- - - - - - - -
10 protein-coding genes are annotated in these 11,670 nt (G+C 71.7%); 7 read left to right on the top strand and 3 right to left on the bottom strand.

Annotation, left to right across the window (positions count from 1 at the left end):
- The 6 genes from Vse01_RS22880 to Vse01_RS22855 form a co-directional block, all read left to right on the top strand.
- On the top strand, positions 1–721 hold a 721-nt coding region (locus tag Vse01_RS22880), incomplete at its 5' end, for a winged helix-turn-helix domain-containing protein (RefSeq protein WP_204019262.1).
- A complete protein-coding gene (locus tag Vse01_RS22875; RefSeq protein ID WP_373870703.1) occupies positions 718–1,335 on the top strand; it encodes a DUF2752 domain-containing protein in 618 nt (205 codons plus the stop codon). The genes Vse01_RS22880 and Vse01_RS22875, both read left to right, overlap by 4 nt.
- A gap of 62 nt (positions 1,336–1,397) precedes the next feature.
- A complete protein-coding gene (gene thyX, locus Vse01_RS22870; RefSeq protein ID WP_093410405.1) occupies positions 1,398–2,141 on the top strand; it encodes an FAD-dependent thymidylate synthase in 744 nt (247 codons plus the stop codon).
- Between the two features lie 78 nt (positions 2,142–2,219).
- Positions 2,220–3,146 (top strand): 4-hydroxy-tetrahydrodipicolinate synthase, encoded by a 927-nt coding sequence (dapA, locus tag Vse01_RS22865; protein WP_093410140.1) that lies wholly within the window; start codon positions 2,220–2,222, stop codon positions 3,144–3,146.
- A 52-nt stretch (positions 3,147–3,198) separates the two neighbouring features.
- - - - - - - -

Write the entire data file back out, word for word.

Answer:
10 protein-coding genes are annotated in these 11,670 nt (G+C 71.7%); 7 read left to right on the top strand and 3 right to left on the bottom strand.

Annotation, left to right across the window (positions count from 1 at the left end):
- The 6 genes from Vse01_RS22880 to Vse01_RS22855 form a co-directional block, all read left to right on the top strand.
- On the top strand, positions 1–721 hold a 721-nt coding region (locus tag Vse01_RS22880), incomplete at its 5' end, for a winged helix-turn-helix domain-containing protein (RefSeq protein WP_204019262.1).
- A complete protein-coding gene (locus tag Vse01_RS22875; RefSeq protein ID WP_373870703.1) occupies positions 718–1,335 on the top strand; it encodes a DUF2752 domain-containing protein in 618 nt (205 codons plus the stop codon). The genes Vse01_RS22880 and Vse01_RS22875, both read left to right, overlap by 4 nt.
- A gap of 62 nt (positions 1,336–1,397) precedes the next feature.
- A complete protein-coding gene (gene thyX, locus Vse01_RS22870; RefSeq protein ID WP_093410405.1) occupies positions 1,398–2,141 on the top strand; it encodes an FAD-dependent thymidylate synthase in 744 nt (247 codons plus the stop codon).
- Between the two features lie 78 nt (positions 2,142–2,219).
- Positions 2,220–3,146 (top strand): 4-hydroxy-tetrahydrodipicolinate synthase, encoded by a 927-nt coding sequence (dapA, locus tag Vse01_RS22865; protein WP_093410140.1) that lies wholly within the window; start codon positions 2,220–2,222, stop codon positions 3,144–3,146.
- A 52-nt stretch (positions 3,147–3,198) separates the two neighbouring features.